Biofuels made from vegetable oils are as bad as fossil fuels when it comes to carbon emissions, a study says.
Researchers at Leicester University have found that emissions associated with palm oil plantations are 50 per cent worse than previously thought because the land releases carbon that was trapped in peat for thousands or even millions of years.
Producing biofuels from other vegetable oils such as rapeseed and soya also has high associated emissions because using them for fuel indirectly leads to an increase in palm oil farming to meet demand for cooking oil.
‘A tropical forest contains a lot of carbon in its biomass, and to grow the oil palm you need to chop the forest down and replace it with something that stores less carbon,’ Ross Morrison, one of the study’s authors, told The Engineer.
‘So there’s a loss of carbon when you deforest but the largest loss is from the old carbon being released. The only reason the peat is stable is because it’s waterlogged all the time. Once you drain it you allow oxygen into the peat and this causes very rapid microbial decomposition and that releases CO2.’
Biofuels are typically thought of as having low net greenhouse gas emissions because when they are burnt they release carbon dioxide only recently captured from the atmosphere. Previous estimates put their associated emissions at 50 tonnes of CO2 per hectare per year.
But by taking into account the carbon released from the drained peat and the resulting loss of the land as a carbon sink, the researchers concluded that 86 tonnes was a more accurate figure. Using the EU Renewable Energy Directive to assess emissions over a shorter-term period (20 years), this figure rises to 106 tonnes.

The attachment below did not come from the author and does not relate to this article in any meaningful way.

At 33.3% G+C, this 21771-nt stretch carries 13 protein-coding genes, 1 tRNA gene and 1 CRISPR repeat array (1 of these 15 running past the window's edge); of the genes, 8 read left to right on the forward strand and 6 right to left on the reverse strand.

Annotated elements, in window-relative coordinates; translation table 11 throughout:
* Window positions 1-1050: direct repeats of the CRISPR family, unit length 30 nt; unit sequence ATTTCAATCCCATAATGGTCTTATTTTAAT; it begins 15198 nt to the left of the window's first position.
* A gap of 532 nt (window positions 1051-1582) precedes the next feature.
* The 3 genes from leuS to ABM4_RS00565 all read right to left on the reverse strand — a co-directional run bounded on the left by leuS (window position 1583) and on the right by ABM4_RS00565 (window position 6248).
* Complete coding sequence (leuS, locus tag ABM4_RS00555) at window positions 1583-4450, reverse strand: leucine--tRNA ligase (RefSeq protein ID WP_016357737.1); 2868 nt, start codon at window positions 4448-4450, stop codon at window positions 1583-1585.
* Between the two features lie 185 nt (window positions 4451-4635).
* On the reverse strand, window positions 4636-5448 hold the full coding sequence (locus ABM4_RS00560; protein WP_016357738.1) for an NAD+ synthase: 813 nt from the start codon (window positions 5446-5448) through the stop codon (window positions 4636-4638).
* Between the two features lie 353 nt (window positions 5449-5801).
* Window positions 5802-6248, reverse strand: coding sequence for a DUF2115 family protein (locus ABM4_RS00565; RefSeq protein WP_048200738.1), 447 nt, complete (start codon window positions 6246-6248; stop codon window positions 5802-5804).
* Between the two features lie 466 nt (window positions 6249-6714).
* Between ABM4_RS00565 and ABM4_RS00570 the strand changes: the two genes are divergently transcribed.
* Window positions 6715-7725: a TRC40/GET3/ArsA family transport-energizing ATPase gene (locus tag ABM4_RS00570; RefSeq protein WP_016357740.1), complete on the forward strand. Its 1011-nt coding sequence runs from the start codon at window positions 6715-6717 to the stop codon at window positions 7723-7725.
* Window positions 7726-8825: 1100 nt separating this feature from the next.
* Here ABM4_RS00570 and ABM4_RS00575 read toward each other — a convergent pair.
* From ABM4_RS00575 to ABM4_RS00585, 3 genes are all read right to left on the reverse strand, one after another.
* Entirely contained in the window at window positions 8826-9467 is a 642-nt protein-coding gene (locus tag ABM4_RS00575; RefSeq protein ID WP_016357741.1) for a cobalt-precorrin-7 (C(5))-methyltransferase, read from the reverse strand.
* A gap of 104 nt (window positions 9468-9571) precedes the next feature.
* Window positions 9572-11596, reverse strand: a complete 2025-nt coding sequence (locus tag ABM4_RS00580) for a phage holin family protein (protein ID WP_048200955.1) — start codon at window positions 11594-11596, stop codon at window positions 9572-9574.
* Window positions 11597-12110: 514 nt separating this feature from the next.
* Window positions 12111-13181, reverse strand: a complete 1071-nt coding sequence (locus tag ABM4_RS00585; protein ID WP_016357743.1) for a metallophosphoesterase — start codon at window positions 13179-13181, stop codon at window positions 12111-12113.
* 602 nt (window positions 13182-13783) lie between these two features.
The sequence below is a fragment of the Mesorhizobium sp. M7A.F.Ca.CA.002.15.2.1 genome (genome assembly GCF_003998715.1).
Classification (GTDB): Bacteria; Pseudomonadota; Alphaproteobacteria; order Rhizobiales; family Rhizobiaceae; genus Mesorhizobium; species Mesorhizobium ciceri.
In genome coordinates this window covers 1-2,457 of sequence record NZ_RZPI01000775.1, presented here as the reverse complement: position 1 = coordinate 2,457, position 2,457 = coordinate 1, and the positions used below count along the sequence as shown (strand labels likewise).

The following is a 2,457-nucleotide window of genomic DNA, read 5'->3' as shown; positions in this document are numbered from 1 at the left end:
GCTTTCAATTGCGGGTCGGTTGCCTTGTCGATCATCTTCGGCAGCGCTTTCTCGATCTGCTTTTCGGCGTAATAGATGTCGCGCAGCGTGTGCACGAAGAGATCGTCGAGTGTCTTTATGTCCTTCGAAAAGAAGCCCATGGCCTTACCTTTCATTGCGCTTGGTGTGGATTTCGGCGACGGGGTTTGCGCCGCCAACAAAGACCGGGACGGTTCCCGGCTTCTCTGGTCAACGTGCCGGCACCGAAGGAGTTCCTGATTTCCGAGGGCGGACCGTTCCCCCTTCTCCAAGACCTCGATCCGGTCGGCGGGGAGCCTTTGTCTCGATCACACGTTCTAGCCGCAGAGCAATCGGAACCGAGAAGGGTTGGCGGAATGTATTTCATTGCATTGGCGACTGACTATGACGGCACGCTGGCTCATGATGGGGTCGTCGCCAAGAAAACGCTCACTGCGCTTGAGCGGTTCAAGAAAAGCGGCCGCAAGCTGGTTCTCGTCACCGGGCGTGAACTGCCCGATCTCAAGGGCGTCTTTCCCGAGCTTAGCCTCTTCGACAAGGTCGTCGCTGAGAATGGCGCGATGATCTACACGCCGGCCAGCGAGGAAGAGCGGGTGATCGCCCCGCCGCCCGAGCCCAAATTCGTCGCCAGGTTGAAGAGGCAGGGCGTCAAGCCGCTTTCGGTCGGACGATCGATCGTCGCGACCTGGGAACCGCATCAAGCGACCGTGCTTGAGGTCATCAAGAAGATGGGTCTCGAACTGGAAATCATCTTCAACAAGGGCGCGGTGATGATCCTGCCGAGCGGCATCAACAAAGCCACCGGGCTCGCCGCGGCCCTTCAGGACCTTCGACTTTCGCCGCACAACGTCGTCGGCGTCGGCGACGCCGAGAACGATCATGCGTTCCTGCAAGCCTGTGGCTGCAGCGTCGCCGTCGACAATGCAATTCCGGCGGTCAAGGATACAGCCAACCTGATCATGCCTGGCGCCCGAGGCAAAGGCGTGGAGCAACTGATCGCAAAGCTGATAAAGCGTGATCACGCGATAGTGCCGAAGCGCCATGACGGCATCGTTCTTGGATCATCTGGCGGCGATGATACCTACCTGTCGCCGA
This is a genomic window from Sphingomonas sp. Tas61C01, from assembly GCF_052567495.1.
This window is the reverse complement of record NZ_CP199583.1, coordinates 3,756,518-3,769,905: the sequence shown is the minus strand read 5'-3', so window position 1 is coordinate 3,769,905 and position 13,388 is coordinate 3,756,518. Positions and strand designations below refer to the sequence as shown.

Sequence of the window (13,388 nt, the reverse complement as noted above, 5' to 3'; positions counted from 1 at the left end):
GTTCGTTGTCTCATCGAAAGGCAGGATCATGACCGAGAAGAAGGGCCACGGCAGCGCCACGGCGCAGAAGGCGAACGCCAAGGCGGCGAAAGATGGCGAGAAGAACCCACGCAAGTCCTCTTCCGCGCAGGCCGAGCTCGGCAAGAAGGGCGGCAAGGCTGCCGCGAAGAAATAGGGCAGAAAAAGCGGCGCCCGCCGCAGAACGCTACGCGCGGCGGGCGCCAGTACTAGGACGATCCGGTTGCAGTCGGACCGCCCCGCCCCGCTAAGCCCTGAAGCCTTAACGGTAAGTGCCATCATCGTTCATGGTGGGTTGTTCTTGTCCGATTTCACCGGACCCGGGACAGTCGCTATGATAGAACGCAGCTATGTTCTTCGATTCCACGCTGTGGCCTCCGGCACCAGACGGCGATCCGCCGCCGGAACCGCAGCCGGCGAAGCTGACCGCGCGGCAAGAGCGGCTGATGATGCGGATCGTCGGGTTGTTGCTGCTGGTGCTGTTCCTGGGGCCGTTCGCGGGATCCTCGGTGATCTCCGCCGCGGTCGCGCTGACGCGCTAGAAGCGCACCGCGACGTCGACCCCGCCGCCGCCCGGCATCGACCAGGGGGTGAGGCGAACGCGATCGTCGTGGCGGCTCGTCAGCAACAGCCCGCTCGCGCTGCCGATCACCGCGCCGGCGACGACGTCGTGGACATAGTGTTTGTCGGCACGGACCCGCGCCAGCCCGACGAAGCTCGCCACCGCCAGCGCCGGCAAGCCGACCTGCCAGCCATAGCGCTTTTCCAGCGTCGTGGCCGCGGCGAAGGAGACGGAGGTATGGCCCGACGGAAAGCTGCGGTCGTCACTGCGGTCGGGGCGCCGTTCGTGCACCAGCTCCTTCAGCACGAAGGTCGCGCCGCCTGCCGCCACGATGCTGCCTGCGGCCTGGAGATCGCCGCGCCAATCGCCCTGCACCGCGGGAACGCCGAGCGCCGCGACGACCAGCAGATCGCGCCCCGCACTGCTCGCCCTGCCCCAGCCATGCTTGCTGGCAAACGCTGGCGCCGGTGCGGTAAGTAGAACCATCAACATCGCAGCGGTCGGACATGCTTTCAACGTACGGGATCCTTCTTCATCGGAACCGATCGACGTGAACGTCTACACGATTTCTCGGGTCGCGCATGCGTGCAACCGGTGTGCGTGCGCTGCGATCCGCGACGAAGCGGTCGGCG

‘This research shows that estimates of emissions have been drawn from a very limited number of scientific studies, most of which have underestimated the actual scale of emissions from oil palm,’ Morrison said in a statement.
‘These results show that biofuels causing any significant expansion of palm on tropical peat will actually increase emissions relative to petroleum fuels. When produced in this way, biofuels do not represent a sustainable fuel source.’
Dr Sue Page, Leicester’s head of the physical geography department, said: ‘Projections indicate an increase in oil palm plantations on peat to a total area of 2.5Mha by the year 2020 in western Indonesia alone — an area equivalent in size to the land area of the United Kingdom.’
If these improved estimates are applied to recent International Food Policy Research Institute modelling of the European biofuel market they imply that, on average, biofuels in Europe will be as carbon intensive as petrol and worse than fossil diesel.
Bioethanol or biodiesel from waste cooking oil, on the other hand, could still offer carbon savings.
This outcome has important implications for European Union policies on climate and renewable energy sources, said the researchers.
‘It is important that the full greenhouse gas emissions “cost” of biofuel production is made clear to the consumer, who may otherwise be misled into thinking that all biofuels have a positive environmental impact,’ said Page.
‘In addition to the high greenhouse gas emissions associated with oil palm plantations on tropical peatlands, these agro-systems have also been implicated in loss of primary rainforest and associated biodiversity, including rare and endangered species such as the orang-utan and Sumatran tiger.’
The research was commissioned and funded by the International Council on Clean Transportation (ICCT), an international think-tank made up of representatives from the world’s leading vehicle manufacturing nations.